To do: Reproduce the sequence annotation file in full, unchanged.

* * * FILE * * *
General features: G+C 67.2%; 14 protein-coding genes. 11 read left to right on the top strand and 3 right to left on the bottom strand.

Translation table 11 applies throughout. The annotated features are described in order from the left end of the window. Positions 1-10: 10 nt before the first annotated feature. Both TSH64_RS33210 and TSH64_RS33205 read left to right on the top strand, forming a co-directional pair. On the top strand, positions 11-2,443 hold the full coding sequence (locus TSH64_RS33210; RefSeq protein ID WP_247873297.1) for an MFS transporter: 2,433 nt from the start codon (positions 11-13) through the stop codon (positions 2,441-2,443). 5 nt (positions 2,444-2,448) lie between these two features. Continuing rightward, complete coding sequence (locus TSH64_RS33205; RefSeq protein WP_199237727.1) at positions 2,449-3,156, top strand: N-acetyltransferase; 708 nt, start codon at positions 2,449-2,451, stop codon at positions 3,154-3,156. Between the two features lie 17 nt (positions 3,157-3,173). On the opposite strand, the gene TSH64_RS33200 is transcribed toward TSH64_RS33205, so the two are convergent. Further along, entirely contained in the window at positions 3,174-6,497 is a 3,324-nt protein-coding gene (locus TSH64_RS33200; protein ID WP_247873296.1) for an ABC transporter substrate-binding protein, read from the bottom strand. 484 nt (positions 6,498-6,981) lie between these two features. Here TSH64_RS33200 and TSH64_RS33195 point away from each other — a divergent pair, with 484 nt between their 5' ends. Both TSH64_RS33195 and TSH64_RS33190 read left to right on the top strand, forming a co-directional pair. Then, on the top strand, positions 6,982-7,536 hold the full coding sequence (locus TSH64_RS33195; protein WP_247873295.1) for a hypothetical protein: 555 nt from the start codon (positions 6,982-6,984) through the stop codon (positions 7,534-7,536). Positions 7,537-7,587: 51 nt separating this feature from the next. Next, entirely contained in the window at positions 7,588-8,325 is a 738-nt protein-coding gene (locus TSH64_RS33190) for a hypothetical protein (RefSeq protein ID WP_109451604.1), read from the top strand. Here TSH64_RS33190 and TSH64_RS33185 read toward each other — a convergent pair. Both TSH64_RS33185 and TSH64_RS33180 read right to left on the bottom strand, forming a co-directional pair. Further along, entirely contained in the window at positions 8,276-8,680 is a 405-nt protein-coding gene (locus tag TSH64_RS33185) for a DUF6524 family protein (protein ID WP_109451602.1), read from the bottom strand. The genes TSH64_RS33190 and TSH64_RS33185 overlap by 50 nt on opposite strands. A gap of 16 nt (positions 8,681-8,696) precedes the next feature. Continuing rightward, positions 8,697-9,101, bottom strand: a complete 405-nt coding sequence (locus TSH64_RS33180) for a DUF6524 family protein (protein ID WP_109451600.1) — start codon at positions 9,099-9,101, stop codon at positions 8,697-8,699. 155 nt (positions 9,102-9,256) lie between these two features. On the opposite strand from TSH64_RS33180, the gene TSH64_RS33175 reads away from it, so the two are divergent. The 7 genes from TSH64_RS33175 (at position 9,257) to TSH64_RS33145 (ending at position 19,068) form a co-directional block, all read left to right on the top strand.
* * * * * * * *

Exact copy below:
General features: G+C 67.2%; 14 protein-coding genes. 11 read left to right on the top strand and 3 right to left on the bottom strand.

Translation table 11 applies throughout. The annotated features are described in order from the left end of the window. Positions 1-10: 10 nt before the first annotated feature. Both TSH64_RS33210 and TSH64_RS33205 read left to right on the top strand, forming a co-directional pair. On the top strand, positions 11-2,443 hold the full coding sequence (locus TSH64_RS33210; RefSeq protein ID WP_247873297.1) for an MFS transporter: 2,433 nt from the start codon (positions 11-13) through the stop codon (positions 2,441-2,443). 5 nt (positions 2,444-2,448) lie between these two features. Continuing rightward, complete coding sequence (locus TSH64_RS33205; RefSeq protein WP_199237727.1) at positions 2,449-3,156, top strand: N-acetyltransferase; 708 nt, start codon at positions 2,449-2,451, stop codon at positions 3,154-3,156. Between the two features lie 17 nt (positions 3,157-3,173). On the opposite strand, the gene TSH64_RS33200 is transcribed toward TSH64_RS33205, so the two are convergent. Further along, entirely contained in the window at positions 3,174-6,497 is a 3,324-nt protein-coding gene (locus TSH64_RS33200; protein ID WP_247873296.1) for an ABC transporter substrate-binding protein, read from the bottom strand. 484 nt (positions 6,498-6,981) lie between these two features. Here TSH64_RS33200 and TSH64_RS33195 point away from each other — a divergent pair, with 484 nt between their 5' ends. Both TSH64_RS33195 and TSH64_RS33190 read left to right on the top strand, forming a co-directional pair. Then, on the top strand, positions 6,982-7,536 hold the full coding sequence (locus TSH64_RS33195; protein WP_247873295.1) for a hypothetical protein: 555 nt from the start codon (positions 6,982-6,984) through the stop codon (positions 7,534-7,536). Positions 7,537-7,587: 51 nt separating this feature from the next. Next, entirely contained in the window at positions 7,588-8,325 is a 738-nt protein-coding gene (locus TSH64_RS33190) for a hypothetical protein (RefSeq protein ID WP_109451604.1), read from the top strand. Here TSH64_RS33190 and TSH64_RS33185 read toward each other — a convergent pair. Both TSH64_RS33185 and TSH64_RS33180 read right to left on the bottom strand, forming a co-directional pair. Further along, entirely contained in the window at positions 8,276-8,680 is a 405-nt protein-coding gene (locus tag TSH64_RS33185) for a DUF6524 family protein (protein ID WP_109451602.1), read from the bottom strand. The genes TSH64_RS33190 and TSH64_RS33185 overlap by 50 nt on opposite strands. A gap of 16 nt (positions 8,681-8,696) precedes the next feature. Continuing rightward, positions 8,697-9,101, bottom strand: a complete 405-nt coding sequence (locus TSH64_RS33180) for a DUF6524 family protein (protein ID WP_109451600.1) — start codon at positions 9,099-9,101, stop codon at positions 8,697-8,699. 155 nt (positions 9,102-9,256) lie between these two features. On the opposite strand from TSH64_RS33180, the gene TSH64_RS33175 reads away from it, so the two are divergent. The 7 genes from TSH64_RS33175 (at position 9,257) to TSH64_RS33145 (ending at position 19,068) form a co-directional block, all read left to right on the top strand.